Georgina Edmonds murder accused questions DNA evidence
A man accused of beating a pensioner to death with a marble rolling pin has cast doubt over the reliability of DNA evidence found on the victim's blouse.
Georgina Edmonds, 77, was found dead after being tortured at her home near Eastleigh in Hampshire in 2008.
Matthew Hamlen, of nearby Bishopstoke, told the court he was "not an expert" but said if DNA found on the blouse was his "it didn't get there at the time".
Mr Hamlen, 36, denies murder in the trial at Winchester Crown Court.
Prosecutors claim DNA found on Mrs Edmonds's clothing and on the rolling pin was that of Mr Hamlen.
He was asked: "The matching results are approximately 26 million-times more likely if the DNA has originated from you, than if it is from someone unrelated to you - how did it get there?"
Mr Hamlen replied: "I know I didn't do this, I could not do something like this.
"As far as the DNA goes, I'm not an expert. All I can tell you is, it didn't get there at the time, if it is mine."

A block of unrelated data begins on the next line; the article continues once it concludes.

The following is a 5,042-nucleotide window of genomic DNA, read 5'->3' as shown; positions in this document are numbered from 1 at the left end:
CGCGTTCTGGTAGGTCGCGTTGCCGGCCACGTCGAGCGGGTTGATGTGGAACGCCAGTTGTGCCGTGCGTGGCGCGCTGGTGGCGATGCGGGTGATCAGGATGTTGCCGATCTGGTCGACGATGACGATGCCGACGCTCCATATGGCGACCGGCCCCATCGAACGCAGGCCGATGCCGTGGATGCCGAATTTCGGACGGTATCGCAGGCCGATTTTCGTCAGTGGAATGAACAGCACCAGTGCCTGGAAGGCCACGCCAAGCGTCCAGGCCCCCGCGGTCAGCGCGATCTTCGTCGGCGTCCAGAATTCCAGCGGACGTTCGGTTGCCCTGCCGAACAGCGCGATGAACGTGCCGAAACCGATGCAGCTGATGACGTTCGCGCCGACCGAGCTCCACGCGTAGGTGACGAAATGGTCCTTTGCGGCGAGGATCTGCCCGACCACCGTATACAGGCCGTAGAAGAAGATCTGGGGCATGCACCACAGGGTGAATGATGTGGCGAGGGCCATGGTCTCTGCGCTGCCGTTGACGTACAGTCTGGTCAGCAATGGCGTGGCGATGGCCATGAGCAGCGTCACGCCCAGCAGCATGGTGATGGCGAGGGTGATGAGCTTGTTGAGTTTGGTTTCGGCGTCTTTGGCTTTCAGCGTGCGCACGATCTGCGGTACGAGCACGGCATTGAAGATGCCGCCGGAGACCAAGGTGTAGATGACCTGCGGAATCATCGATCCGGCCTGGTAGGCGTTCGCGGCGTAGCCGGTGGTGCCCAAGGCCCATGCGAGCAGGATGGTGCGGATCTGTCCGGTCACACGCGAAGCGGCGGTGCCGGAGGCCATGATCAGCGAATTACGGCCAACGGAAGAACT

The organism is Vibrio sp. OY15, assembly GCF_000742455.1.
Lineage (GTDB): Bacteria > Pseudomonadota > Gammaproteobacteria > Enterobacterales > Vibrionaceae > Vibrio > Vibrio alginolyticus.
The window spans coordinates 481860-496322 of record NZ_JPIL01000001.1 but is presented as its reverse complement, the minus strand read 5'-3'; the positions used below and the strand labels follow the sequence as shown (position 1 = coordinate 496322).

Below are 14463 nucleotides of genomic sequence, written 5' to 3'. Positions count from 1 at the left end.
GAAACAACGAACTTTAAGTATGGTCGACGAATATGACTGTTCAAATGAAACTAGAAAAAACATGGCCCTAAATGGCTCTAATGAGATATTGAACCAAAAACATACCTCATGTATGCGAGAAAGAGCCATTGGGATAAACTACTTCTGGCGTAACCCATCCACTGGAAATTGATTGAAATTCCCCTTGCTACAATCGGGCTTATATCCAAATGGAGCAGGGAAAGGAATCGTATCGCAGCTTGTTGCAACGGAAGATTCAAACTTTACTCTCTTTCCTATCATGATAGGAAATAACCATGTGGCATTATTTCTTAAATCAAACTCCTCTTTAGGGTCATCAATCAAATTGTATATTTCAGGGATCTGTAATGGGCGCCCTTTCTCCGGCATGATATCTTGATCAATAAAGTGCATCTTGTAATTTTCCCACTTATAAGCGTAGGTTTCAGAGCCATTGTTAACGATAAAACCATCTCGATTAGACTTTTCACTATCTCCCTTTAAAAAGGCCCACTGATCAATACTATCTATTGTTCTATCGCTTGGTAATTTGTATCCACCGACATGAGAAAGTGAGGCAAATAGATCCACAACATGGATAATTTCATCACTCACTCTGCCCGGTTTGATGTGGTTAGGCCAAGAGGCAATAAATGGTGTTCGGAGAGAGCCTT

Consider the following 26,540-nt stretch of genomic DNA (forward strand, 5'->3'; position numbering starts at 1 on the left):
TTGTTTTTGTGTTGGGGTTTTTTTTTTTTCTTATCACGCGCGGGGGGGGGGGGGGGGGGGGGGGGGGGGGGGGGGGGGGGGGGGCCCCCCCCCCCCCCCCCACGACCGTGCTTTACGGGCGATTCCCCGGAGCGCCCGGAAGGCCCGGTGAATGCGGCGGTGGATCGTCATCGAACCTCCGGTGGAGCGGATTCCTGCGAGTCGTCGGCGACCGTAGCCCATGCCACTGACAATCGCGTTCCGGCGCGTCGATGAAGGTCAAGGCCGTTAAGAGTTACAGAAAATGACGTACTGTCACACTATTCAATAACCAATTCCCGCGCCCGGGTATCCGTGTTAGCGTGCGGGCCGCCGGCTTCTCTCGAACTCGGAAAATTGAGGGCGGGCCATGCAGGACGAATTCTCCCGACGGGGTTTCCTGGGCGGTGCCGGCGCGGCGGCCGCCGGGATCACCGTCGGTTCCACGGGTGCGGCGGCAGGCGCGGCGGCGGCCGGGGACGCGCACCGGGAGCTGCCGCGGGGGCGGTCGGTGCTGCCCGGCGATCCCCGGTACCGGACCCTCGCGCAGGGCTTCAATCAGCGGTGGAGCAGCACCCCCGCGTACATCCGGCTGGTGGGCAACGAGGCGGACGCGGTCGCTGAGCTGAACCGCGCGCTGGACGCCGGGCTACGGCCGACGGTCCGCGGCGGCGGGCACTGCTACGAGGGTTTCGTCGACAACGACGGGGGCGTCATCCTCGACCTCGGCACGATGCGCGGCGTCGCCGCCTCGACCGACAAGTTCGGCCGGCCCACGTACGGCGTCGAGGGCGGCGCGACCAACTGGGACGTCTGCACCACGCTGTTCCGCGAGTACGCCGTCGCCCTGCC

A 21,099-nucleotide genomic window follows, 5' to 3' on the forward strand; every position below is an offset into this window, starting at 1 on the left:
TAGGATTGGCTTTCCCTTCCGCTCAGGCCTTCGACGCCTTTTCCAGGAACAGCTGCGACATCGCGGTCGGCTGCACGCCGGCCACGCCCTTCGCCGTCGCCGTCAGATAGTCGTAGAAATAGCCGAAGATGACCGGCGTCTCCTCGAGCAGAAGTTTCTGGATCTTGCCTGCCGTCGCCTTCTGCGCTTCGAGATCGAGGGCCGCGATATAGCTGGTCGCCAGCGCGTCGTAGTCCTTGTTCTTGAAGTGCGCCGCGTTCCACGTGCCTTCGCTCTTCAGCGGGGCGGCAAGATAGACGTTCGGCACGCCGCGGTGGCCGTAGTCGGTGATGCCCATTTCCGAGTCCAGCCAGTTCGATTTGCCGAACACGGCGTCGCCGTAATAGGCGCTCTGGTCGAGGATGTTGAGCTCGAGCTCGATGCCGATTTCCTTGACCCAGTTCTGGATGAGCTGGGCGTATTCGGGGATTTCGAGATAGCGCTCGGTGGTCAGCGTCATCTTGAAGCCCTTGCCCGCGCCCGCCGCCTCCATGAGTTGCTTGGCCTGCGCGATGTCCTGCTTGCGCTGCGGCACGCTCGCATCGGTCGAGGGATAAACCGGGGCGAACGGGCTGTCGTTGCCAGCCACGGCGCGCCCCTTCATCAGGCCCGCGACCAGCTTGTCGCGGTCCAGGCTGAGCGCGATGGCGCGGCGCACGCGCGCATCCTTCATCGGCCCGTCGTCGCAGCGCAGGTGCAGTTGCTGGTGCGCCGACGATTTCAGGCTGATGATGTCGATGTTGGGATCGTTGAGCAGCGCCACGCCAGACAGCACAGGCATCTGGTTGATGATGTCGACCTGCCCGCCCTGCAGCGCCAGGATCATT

The jury was previously shown CCTV footage of a man in a high-visibility jacket attempting to withdraw money with Mrs Edmonds's debit card on the day she was killed.
When asked if it was him in the images, Mr Hamlen replied: "No."
During cross-examination, the defendant was also asked about his relationship with his partner at the time of the killing.
He admitted it had not been good, that his partner had been violent, and he told police in an interview that during one incident he hit her around the face with an ironing board "a few times".
The 36-year-old is on trial for murder for a second time after being acquitted of the same crime in 2012.
The trial continues.